Shimmertastic!

You can probably guess from the title that I’m more than a little taken with Diamine’s new Shimmer range, of which Diamine were kind enough to provide me with a sample set for review.

I have something of a mixed relationship with shimmer inks. I love the idea of them and the fantastic range of colours, but since my preference is for fine nibs, I rarely get the benefits of the shimmer effects, which are much more evident with a broader nib. Fine nibs can also be more prone to clogging, which is always a worry with shimmer inks, although I do have a few of Diamine’s Shimmer range among others and have only had issues with pens that are prone to clogging anyway. I usually work on the basis that they are best used in pens that have good ink flow and can be easily flushed.

So how best to show off these amazing inks? Clearly some blobs would be required and if I was going to blob, why not have some fun and make them into a pseudo-Rorschach Test. So I did. Ready to play? I’m just going to describe the ink and you make what you will of the image 😀

1. Neon Lime

I can’t honestly say I’m a massive fan of lime green as a rule, but this one really zings with the silver shimmer.  Yes, it’s a bit neon, but mostly lime with a silver lining. It had me wishing for some gin to go with it.

2.  Pink Champagne

This one is pink grapefruit/salmon coloured in the main, edging towards cherry flesh at the darker end. The gold really sparkles and swirls in the light and reminds me of glittery pink lipstick.

3. Starlit Sea*

Another absolutely stunning colour, ranging from the mid blue to the deep blue-black with just a hint of redness around the edges, and oh, so much silvery stardust in this sky. A starry night indeed! (*Edit: oops, I misread the label as Starry Sky, when I should be Starlit Sea. Still looks like a Starry Sky to me though)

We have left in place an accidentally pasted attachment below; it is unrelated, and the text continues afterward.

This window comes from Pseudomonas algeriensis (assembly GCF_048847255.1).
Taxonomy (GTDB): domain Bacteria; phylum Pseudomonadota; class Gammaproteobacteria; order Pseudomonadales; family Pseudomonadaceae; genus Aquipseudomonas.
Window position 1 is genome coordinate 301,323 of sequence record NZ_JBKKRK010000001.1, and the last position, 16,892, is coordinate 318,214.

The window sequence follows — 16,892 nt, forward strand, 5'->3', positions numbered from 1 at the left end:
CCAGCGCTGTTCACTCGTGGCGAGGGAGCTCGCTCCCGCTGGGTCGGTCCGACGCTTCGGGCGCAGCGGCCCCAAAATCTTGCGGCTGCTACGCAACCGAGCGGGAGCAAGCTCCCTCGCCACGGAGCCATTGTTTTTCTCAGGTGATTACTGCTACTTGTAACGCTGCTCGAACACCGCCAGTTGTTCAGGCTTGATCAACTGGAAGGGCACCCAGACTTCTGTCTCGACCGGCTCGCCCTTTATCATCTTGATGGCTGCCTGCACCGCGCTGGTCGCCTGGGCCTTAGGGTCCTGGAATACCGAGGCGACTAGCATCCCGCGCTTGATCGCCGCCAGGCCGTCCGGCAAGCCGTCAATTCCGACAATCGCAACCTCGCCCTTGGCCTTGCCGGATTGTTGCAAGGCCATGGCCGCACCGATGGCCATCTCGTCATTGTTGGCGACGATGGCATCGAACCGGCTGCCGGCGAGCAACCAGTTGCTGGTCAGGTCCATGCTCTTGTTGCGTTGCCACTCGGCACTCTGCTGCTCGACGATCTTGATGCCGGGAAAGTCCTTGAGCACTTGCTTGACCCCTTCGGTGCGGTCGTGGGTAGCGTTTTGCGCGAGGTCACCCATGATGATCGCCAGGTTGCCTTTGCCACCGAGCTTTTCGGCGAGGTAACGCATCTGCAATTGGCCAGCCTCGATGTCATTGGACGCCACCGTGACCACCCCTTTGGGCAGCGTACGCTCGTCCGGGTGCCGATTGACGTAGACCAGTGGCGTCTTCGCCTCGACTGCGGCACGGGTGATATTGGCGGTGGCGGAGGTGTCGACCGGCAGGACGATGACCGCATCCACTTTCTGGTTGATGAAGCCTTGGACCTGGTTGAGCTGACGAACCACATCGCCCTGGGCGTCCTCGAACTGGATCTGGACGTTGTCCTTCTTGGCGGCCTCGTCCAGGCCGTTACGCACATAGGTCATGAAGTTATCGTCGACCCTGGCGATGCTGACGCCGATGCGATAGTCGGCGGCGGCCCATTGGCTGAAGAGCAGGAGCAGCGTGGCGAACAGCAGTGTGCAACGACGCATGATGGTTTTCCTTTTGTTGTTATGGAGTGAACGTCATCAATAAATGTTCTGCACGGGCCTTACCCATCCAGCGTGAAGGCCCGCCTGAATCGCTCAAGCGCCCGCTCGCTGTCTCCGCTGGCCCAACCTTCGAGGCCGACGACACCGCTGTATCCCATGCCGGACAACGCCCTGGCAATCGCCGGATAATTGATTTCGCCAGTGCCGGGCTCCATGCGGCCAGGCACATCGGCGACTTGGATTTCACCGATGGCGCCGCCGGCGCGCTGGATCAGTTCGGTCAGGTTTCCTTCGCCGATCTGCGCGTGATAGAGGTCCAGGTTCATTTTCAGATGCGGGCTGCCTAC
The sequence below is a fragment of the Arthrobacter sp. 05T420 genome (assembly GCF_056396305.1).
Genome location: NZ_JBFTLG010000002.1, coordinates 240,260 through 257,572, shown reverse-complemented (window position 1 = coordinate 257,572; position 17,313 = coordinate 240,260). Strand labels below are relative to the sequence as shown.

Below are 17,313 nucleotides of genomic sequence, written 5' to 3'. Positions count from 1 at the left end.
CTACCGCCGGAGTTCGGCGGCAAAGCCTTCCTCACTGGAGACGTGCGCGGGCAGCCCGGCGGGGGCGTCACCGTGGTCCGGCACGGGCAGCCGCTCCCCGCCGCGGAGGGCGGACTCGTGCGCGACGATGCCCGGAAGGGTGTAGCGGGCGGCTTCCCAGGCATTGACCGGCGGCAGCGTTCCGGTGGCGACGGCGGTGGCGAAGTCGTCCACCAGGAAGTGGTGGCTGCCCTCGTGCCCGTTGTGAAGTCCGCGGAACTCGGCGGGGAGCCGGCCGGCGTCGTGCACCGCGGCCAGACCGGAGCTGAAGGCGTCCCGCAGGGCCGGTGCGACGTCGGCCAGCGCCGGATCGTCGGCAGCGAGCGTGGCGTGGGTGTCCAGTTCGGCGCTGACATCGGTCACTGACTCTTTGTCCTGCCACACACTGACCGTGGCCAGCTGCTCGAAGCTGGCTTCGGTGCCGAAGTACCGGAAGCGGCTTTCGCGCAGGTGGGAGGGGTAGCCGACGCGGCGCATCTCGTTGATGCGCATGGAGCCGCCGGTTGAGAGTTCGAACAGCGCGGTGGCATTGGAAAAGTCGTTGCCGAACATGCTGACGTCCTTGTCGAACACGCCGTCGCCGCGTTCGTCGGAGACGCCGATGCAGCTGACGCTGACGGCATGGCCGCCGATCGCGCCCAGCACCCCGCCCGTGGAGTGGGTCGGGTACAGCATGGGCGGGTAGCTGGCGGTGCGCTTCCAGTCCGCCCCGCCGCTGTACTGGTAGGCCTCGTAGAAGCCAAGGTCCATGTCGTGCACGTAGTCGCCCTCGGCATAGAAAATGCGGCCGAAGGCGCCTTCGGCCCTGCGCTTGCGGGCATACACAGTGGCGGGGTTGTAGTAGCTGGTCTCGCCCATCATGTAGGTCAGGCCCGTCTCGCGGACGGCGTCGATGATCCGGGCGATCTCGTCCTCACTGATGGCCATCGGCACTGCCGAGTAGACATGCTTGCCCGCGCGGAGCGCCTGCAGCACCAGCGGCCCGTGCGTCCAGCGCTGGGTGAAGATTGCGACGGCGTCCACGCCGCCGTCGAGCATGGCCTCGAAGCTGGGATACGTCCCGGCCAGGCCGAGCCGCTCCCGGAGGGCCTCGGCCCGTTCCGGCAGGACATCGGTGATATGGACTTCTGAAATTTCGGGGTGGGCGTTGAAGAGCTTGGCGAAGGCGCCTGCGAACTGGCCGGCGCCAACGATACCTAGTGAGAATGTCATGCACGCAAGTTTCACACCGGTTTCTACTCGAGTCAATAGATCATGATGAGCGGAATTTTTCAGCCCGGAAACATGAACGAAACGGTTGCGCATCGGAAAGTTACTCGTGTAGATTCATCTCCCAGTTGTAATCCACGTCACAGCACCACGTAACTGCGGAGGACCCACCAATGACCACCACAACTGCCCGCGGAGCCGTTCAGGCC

4. Razzmatazz

I admit to being a bit perplexed by this one initially as it came out looking like a murky olive green and I just couldn’t see what was razzy, let alone matazzy about it all. Then it dried. The gold in this is extreme, with the green adding a slightly bronzy/brassy quality. Metal enough for Ozzy Osbourne.

5. Rockin Rio

I must admit to being somewhat offended by the omission of either a “g” or an apostrophe in the name of this ink. What can I say, grammar is important. Another richly golden shimmering ink in an orangey-red, though not really a colour I’d associate with the tropics. Made me think more of late autumn, Christmas fairs and gluhwein with slices of orange and cinnamon sticks floating in it.

6. Peacock Flare

Only one of three silver shimmers in this set and hard to resist given my penchant for both teal and silver. Slight hints of red in the darkest edges and the silver is perhaps more subtle than the gold as a shimmer. Reminiscent of Art Deco period illustrated book covers.

7. Dragon’s Blood

A slightly darker, bloodier red that the Razzamatazz with just as much gold sheen. I should perhaps point out that these ink blots were in no way contrived – I randomly blobbed, I pressed and the spirit of the ink apparently came forth. What more can I say – dragon’s blood!

6. Mystique

As well as teal, I’m a complete sucker for a nice purple and this is a very nice, regal purple which is slightly on the bluer side. The gold gives it added warmth. Evokes ancient civilisations and the search for King Solomon’s Mines or El Dorado (the golden city, not the dodgy soap opera).

So there, you have it. I rather think all of these are splendid. At £9.95 RRP a bottle, I couldn’t really afford all of them, so I’m very pleased to have the whole set as samples, since I’d be really hard pushed to choose between them.  As you can see from the labels, for which I used a dip pen, the shimmer isn’t going to be very apparent with a fine nib, so if your preference is for broad or stub nibs, these will look stunning.

Now for the fun part! What do YOU make of the ink blots? Answers in the comments below, if you dare. You can see mine by clicking here (but do yours first or you’ll just see what I have described, which is no fun at all)

 

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